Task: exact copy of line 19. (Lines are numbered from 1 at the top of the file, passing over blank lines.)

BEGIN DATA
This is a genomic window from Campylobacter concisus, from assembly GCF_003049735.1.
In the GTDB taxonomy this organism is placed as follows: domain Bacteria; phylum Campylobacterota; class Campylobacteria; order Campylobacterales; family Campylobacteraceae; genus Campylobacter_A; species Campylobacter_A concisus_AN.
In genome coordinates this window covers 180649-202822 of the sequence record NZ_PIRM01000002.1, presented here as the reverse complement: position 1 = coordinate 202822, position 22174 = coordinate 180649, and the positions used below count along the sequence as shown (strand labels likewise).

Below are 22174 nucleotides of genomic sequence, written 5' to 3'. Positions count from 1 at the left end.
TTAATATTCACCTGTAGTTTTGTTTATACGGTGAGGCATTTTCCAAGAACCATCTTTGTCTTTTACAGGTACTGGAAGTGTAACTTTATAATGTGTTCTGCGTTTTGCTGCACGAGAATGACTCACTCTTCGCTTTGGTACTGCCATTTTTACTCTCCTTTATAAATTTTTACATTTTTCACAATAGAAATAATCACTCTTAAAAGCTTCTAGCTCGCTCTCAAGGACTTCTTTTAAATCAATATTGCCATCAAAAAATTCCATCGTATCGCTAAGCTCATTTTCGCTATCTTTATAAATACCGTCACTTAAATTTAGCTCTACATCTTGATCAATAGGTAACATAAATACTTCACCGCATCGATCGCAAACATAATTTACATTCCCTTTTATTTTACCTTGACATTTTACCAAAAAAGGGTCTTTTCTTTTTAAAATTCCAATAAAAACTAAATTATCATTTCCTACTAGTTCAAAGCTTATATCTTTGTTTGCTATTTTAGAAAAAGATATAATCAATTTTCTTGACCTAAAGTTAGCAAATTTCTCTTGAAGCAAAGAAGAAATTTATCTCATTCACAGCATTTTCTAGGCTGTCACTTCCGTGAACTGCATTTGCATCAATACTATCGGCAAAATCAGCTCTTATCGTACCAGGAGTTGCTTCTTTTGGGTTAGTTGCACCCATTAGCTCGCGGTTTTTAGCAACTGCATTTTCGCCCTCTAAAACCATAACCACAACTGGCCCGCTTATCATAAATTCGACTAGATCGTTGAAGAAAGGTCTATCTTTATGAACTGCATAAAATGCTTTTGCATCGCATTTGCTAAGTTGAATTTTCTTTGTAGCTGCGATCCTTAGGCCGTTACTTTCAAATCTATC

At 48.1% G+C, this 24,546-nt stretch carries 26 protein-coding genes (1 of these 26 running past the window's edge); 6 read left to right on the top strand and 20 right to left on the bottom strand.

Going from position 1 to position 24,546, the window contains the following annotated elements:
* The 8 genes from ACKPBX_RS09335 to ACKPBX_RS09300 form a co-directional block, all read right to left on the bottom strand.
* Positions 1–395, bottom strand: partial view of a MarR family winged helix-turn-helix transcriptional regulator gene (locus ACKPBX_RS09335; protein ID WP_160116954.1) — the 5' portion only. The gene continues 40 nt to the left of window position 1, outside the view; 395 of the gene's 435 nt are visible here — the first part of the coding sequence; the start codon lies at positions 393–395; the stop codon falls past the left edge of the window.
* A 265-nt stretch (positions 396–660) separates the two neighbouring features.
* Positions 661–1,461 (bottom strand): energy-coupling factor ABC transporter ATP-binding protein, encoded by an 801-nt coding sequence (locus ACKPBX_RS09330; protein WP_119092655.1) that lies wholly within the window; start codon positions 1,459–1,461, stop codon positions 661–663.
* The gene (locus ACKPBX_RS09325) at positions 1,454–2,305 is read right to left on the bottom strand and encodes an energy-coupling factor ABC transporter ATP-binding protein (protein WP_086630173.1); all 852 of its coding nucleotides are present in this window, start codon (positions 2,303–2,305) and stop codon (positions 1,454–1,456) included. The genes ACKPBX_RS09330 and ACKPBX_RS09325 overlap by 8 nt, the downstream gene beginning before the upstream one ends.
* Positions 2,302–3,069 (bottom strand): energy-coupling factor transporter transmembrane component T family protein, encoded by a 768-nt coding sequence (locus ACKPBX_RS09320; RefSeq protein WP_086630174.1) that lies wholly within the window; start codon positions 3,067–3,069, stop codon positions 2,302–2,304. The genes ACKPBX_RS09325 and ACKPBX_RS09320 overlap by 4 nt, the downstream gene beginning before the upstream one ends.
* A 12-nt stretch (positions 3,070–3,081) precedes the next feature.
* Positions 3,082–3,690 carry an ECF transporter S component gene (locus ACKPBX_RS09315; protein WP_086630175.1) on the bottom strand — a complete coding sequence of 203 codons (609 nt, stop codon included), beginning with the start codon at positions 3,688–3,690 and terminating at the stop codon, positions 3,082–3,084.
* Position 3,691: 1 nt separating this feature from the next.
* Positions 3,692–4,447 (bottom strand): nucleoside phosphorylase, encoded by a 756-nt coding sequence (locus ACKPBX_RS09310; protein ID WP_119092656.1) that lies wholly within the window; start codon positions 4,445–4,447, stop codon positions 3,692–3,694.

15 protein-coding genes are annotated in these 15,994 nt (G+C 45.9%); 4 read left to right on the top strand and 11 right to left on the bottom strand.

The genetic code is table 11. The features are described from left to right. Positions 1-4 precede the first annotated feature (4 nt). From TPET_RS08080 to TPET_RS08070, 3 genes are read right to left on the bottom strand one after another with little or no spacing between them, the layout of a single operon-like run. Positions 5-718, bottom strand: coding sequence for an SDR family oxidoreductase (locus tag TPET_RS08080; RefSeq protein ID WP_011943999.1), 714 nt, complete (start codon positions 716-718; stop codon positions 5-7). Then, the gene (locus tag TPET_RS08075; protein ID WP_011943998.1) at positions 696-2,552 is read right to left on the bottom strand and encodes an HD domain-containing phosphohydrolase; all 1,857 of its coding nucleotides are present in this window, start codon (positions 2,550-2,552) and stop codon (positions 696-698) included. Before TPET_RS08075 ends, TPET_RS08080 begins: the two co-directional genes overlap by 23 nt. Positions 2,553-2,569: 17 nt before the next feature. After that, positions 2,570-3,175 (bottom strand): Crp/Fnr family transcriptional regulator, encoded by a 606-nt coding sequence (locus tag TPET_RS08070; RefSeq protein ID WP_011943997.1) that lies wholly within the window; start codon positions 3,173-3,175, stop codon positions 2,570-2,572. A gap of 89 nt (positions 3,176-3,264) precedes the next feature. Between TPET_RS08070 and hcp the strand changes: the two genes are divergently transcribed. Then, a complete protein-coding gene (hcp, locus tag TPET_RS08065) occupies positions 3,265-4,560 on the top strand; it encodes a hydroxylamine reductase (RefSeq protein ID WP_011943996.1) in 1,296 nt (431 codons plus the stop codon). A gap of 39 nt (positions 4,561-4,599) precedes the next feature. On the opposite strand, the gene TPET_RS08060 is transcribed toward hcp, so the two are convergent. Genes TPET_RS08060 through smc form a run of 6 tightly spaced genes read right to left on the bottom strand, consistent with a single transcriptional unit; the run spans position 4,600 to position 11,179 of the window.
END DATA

The genetic code is table 11. The features are described from left to right. Positions 1-4 precede the first annotated feature (4 nt). From TPET_RS08080 to TPET_RS08070, 3 genes are read right to left on the bottom strand one after another with little or no spacing between them, the layout of a single operon-like run. Positions 5-718, bottom strand: coding sequence for an SDR family oxidoreductase (locus tag TPET_RS08080; RefSeq protein ID WP_011943999.1), 714 nt, complete (start codon positions 716-718; stop codon positions 5-7). Then, the gene (locus tag TPET_RS08075; protein ID WP_011943998.1) at positions 696-2,552 is read right to left on the bottom strand and encodes an HD domain-containing phosphohydrolase; all 1,857 of its coding nucleotides are present in this window, start codon (positions 2,550-2,552) and stop codon (positions 696-698) included. Before TPET_RS08075 ends, TPET_RS08080 begins: the two co-directional genes overlap by 23 nt. Positions 2,553-2,569: 17 nt before the next feature. After that, positions 2,570-3,175 (bottom strand): Crp/Fnr family transcriptional regulator, encoded by a 606-nt coding sequence (locus tag TPET_RS08070; RefSeq protein ID WP_011943997.1) that lies wholly within the window; start codon positions 3,173-3,175, stop codon positions 2,570-2,572. A gap of 89 nt (positions 3,176-3,264) precedes the next feature. Between TPET_RS08070 and hcp the strand changes: the two genes are divergently transcribed. Then, a complete protein-coding gene (hcp, locus tag TPET_RS08065) occupies positions 3,265-4,560 on the top strand; it encodes a hydroxylamine reductase (RefSeq protein ID WP_011943996.1) in 1,296 nt (431 codons plus the stop codon). A gap of 39 nt (positions 4,561-4,599) precedes the next feature. On the opposite strand, the gene TPET_RS08060 is transcribed toward hcp, so the two are convergent. Genes TPET_RS08060 through smc form a run of 6 tightly spaced genes read right to left on the bottom strand, consistent with a single transcriptional unit; the run spans position 4,600 to position 11,179 of the window.